Awkward Office Chitchat? There’s A Newsletter For That

Sports Ketchup

CATCHING THE ENTREPRENEURIAL FEVER

And so it was one of those early conversations as the two were walking through the snow when Senior told Danneman that “Peyton Manning sucks in the snow.” The words stuck with Danneman and she thought she’d try them out on another group of friends.

“I said it to somebody not too long after and his reaction was, ‘you’re right, he does, that’s so smart,’” Danneman recalls.

Danneman, who came to HBS keen on entrepreneurship and starting her own venture was like a bloodhound sniffing out startup possibilites. “Last fall I think about three times a week Britt had a problem identified that she thought she could solve,” Senior remembers, laughing. “And most of those ideas were either not solvable or not solvable by us.”

TALKING SPORTS WHEN YOU DON’T REALLY LIKE SPORTS

Instead of overly complicated technical or scientific problems, Senior says, this was a universal people problem they could solve—helping people talk about sports who don’t actually care that much about sports.

“We wanted to increase the level of participation for people who are not necessarily interested in sports but want to be part of a conversation,” Danneman explains. “It could be in a career setting or at a bar or on a Tinder date, or to your Uber driver—whatever.”

Indeed, Senior seemed like the ying and Danneman the yang. Senior was a voracious consumer of sports media and Danneman was the one wanting to converse about it but also didn’t want to take the time to become an expert.

‘WRITTEN FOR PEOPLE WHO DON’T KNOW SEVEN POINTS IS A TOUCHDOWN AND AN EXTRA POINT’

The duo began researching platforms to share quick news hitters and landed on digital newsletters. They began a “very iterative” process of creating weekly newsletters to send to family and friends. Senior, who earned her writing chops as a staff writer for The Harvard Crimson, created the content and Danneman made sure it was readable and attractive to the non-sports fan.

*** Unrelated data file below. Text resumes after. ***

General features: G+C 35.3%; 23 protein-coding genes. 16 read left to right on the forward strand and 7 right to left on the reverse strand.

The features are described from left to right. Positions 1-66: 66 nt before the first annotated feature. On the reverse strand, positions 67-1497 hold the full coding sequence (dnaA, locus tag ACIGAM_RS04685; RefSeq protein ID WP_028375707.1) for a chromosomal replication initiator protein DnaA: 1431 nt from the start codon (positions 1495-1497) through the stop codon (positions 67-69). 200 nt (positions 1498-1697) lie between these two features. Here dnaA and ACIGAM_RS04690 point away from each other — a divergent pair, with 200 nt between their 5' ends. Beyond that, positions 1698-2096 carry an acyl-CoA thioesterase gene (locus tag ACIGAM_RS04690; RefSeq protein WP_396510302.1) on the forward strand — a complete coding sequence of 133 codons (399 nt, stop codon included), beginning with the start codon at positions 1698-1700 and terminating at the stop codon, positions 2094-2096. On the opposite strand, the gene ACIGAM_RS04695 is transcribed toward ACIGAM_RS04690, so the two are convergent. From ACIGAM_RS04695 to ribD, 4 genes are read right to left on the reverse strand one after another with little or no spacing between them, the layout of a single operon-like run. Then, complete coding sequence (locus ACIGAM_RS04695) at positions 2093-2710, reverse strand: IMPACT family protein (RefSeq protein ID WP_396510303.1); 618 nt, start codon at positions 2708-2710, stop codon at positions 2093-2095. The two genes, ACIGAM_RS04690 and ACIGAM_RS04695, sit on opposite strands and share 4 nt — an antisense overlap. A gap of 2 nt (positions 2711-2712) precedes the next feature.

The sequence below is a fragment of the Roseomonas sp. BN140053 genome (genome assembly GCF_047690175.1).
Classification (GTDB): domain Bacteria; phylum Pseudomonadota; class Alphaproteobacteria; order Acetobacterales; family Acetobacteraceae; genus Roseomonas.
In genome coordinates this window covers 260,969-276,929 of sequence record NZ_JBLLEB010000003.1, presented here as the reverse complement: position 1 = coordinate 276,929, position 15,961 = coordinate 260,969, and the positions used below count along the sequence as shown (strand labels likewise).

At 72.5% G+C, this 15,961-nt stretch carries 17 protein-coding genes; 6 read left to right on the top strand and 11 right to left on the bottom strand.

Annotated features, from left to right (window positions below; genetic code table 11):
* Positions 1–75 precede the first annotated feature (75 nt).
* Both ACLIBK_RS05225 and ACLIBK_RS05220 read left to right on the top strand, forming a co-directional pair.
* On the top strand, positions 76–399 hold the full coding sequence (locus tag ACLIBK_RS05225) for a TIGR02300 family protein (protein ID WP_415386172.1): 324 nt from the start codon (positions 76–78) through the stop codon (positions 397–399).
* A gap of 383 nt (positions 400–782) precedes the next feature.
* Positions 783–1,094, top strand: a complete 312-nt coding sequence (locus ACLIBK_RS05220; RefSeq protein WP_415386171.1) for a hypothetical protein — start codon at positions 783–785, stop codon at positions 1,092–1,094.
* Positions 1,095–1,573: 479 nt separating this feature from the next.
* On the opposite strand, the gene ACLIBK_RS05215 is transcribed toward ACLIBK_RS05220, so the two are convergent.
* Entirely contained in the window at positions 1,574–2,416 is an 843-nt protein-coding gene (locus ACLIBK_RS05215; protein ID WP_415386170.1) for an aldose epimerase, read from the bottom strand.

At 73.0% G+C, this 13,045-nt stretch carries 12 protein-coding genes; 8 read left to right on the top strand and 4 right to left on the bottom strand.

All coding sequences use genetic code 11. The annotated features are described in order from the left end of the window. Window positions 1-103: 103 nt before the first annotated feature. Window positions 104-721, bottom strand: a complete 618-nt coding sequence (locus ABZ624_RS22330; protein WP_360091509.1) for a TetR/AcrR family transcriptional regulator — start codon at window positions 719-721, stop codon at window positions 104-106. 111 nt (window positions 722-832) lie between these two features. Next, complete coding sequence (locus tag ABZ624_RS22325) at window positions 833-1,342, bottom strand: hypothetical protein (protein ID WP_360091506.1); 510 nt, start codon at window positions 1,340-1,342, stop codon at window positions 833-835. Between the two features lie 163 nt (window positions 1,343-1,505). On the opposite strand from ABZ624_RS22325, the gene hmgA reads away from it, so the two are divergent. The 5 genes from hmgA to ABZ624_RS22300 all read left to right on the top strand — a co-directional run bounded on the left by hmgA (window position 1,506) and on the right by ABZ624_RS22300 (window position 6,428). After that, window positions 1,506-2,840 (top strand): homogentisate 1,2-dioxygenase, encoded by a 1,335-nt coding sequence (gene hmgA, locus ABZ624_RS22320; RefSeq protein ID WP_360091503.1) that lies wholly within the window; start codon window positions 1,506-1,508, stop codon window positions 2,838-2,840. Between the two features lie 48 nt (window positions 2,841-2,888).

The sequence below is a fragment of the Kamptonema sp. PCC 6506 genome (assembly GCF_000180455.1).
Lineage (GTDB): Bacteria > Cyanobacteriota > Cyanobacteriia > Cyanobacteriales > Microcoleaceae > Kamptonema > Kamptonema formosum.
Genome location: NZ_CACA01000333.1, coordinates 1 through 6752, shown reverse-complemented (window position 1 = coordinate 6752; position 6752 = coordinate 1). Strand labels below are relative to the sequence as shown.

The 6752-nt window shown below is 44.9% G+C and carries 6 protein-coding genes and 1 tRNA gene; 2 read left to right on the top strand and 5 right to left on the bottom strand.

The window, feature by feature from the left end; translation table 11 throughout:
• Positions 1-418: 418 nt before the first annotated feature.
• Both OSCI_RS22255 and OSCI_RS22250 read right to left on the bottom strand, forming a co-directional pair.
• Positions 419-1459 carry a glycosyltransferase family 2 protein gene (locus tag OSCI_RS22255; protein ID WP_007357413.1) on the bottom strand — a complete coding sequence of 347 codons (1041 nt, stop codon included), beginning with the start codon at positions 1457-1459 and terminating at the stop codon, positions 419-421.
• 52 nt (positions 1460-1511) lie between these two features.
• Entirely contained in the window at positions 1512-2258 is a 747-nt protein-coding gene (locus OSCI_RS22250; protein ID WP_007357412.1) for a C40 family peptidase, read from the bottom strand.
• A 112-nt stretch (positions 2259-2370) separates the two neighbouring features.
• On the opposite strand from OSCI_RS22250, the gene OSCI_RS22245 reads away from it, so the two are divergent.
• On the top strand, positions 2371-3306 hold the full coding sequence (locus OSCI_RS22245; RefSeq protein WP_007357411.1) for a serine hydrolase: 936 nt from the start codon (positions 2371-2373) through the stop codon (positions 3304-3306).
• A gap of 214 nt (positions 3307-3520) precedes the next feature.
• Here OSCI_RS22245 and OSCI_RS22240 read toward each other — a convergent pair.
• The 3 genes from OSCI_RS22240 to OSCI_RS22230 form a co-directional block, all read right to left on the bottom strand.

“It’s written for people who don’t know seven points is a touchdown and an extra point,” Senior says.

“It’s the things that are more nuanced that people really care about,” Danneman adds. “It’s not just knowing that Denver’s playing. It’s knowing that Peyton Manning sucks in the snow.”

AN UNLIKELY AFFIRMATION FROM VEGAS

So they began creating email newsletters to send to friends and family for feedback. Their families gave them the expected stamp of approval and support, but they began getting positive feedback from less likely sources. “People were reading the newsletter and talking to us about it,” Senior says. “It’s one thing to ask someone if they read it and then they say it was great. But they were coming up to us and talking about how much they liked it.”

Then a bigger affirmation came. Senior had shared a beta newsletter with her friend who worked at an East Coast casino and was attending a Law Vegas-based March Madness casino kickoff event.

“She arrived with all of these high rollers and was talking to the host casino’s head of marketing who was putting on the event and he didn’t even know what was going on with March Madness,” Senior explains. “She texted me later after the event and said he spent the whole event just reading our newsletter in the corner and kept referencing it in conversations with others that night and he loved it. That guy’s still a subscriber today.”

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